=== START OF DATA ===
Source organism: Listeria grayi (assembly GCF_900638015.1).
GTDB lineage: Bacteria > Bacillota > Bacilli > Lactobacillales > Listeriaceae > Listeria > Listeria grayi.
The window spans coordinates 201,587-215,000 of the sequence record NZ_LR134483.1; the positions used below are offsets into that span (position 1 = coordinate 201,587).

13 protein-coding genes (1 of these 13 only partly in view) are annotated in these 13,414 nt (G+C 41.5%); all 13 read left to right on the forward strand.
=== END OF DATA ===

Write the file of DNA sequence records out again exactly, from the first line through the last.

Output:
Source organism: Listeria grayi (assembly GCF_900638015.1).
GTDB lineage: Bacteria > Bacillota > Bacilli > Lactobacillales > Listeriaceae > Listeria > Listeria grayi.
The window spans coordinates 201,587-215,000 of the sequence record NZ_LR134483.1; the positions used below are offsets into that span (position 1 = coordinate 201,587).

13 protein-coding genes (1 of these 13 only partly in view) are annotated in these 13,414 nt (G+C 41.5%); all 13 read left to right on the forward strand.